Sociological Studies in the Making of the Post-Soviet Citizen
Author: Anna Sanina
Publisher: Columbia University Press
Category: Social Science
This book outlines the complexities, contestation, and contradictions in the formal organization and contents of patriotic education in post-Soviet Russia. While the topics of patriotism and patriotic education are highly political and politicized, this study approaches them from a more sociological perspective. It is based on a variety of sources and empirical data, including the indicators and budgets of federal and regional patriotic-education programs and on field research. The book explores in depth all major agents of patriotic education in Russia, such as the government, schools, youth associations, churches, and the film/cartoon industry. It traces the development of governmental patriotic programs in recent decades, discusses how the Soviet past and political traditions influence today’s system of patriotic education, and presents numerous case studies illustrating real-life processes in current patriotic education.
Sociological Studies in the Making of the Post-Soviet Citizen
Author: Anna Sanina
Publisher: ibidem-Verlag / ibidem Press
Category: Political Science
This book is a comprehensive study of the social roots of citizen raising in contemporary Russia. It traces the development of governmental patriotic programs in recent decades, discusses how the Soviet past and political traditions influence today’s system of patriotism formation, and presents numerous examples illustrating real-life processes in current patriotic education. While the topics of patriotism and patriotic education are highly politicized, this study approaches them from a sociological perspective. It identifies the basic model of patriotic education as a fairly stable structure born of the values and attitudes of different agents: teachers, school administrators, and civil servants. Patriotic education in Russia is shown as a particular example of how a political idea can lead to the formation of social structures, and how, in time, those social structures can lead to the restoration of the original political idea.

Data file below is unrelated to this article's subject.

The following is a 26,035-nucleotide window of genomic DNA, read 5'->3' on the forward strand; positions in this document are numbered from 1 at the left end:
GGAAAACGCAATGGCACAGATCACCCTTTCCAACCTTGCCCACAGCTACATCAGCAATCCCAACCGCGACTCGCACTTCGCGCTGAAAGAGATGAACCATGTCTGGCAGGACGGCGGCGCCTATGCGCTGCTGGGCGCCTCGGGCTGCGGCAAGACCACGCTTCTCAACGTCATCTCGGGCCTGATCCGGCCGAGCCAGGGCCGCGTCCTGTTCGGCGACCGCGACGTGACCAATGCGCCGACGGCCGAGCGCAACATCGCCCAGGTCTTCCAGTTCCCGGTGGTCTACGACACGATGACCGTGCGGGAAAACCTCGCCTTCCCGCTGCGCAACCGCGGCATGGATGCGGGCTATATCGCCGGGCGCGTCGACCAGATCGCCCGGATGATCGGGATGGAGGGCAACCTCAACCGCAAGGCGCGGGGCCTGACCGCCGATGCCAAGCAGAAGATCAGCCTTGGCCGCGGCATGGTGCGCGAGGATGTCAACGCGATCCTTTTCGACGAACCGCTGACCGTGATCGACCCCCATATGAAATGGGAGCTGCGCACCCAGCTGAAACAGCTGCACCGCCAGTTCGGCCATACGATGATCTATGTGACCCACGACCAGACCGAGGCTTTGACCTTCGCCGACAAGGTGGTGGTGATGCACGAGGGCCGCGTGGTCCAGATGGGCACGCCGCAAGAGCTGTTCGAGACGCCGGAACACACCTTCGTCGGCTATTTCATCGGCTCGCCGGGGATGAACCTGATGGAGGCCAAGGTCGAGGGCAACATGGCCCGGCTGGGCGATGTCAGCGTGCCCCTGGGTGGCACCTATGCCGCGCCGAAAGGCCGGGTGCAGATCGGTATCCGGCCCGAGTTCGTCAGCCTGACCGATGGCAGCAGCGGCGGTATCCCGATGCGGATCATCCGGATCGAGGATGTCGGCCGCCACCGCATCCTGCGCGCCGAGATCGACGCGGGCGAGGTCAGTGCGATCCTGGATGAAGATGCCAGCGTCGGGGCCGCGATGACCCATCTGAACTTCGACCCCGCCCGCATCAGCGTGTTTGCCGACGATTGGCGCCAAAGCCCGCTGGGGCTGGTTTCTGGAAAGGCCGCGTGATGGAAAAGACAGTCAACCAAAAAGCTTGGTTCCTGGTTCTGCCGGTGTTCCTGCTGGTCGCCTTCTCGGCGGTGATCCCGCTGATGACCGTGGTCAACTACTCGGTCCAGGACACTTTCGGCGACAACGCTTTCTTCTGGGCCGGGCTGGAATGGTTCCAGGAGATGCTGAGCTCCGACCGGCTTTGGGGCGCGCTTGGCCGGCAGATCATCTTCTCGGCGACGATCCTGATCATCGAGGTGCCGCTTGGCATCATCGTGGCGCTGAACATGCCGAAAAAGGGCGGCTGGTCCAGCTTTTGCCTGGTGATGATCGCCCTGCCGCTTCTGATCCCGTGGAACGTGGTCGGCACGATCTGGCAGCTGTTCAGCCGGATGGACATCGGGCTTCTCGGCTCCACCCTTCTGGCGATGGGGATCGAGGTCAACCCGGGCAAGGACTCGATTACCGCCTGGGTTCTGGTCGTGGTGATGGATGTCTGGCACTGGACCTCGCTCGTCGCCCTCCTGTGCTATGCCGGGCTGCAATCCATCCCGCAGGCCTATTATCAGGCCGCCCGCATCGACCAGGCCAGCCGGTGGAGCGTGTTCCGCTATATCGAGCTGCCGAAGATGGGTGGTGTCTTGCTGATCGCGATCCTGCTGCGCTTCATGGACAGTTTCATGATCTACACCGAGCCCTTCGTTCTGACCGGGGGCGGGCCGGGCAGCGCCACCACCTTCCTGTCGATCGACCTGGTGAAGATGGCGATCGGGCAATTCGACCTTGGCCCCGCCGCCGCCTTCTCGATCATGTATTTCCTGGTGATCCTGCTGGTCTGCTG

Todd C. Helmus,Elizabeth Bodine-Baron,Andrew Radin,Madeline Magnuson,Joshua Mendelsohn,William Marcellino,Andriy Bega,Zev Winkelman
Russia employs a sophisticated social media campaign against former Soviet states that includes news tweets, nonattributed comments on web pages, troll and bot social media accounts, and fake hashtag and Twitter campaigns. Nowhere is this threat more tangible than in Ukraine. Researchers analyzed social media data and conducted interviews with regional and security experts to understand the critical ingredients to countering this campaign.
This book, based on extensive original research, including new survey research amongst young people, examines the political attitudes of Russian and Ukrainian adolescents without any firsthand experience with communism.
A searing portrait of a country in disarray and of the man at its helm, from "the bravest of Russian journalists" (The New York Times) Hailed as "a lone voice crying out in a moral wilderness" (New Statesman), Anna Politkovskaya made her name with her fearless reporting on the war in Chechnya. Now she turns her steely gaze on the multiple threats to Russian stability, among them Vladimir Putin himself. Rich with characters and poignant accounts, Putin's Russia depicts a far-reaching state of decay. Politkovskaya describes an army in which soldiers die from malnutrition, parents must pay bribes to recover their dead sons' bodies, and conscripts are even hired out as slaves. She exposes rampant corruption in business, government, and the judiciary, where everything from store permits to bus routes to court appointments is for sale. And she offers a scathing condemnation of the ongoing war in Chechnya, where kidnappings, extra-judicial killings, rape, and torture are begetting terrorism rather than fighting it. Finally, Politkovskaya denounces both Putin, for stifling civil liberties as he pushes the country back to a Soviet-style dictatorship, and the West, for its unqualified embrace of the Russian leader. Sounding an urgent alarm, Putin's Russia is a gripping portrayal of a country in crisis and the testament of a great and intrepid reporter.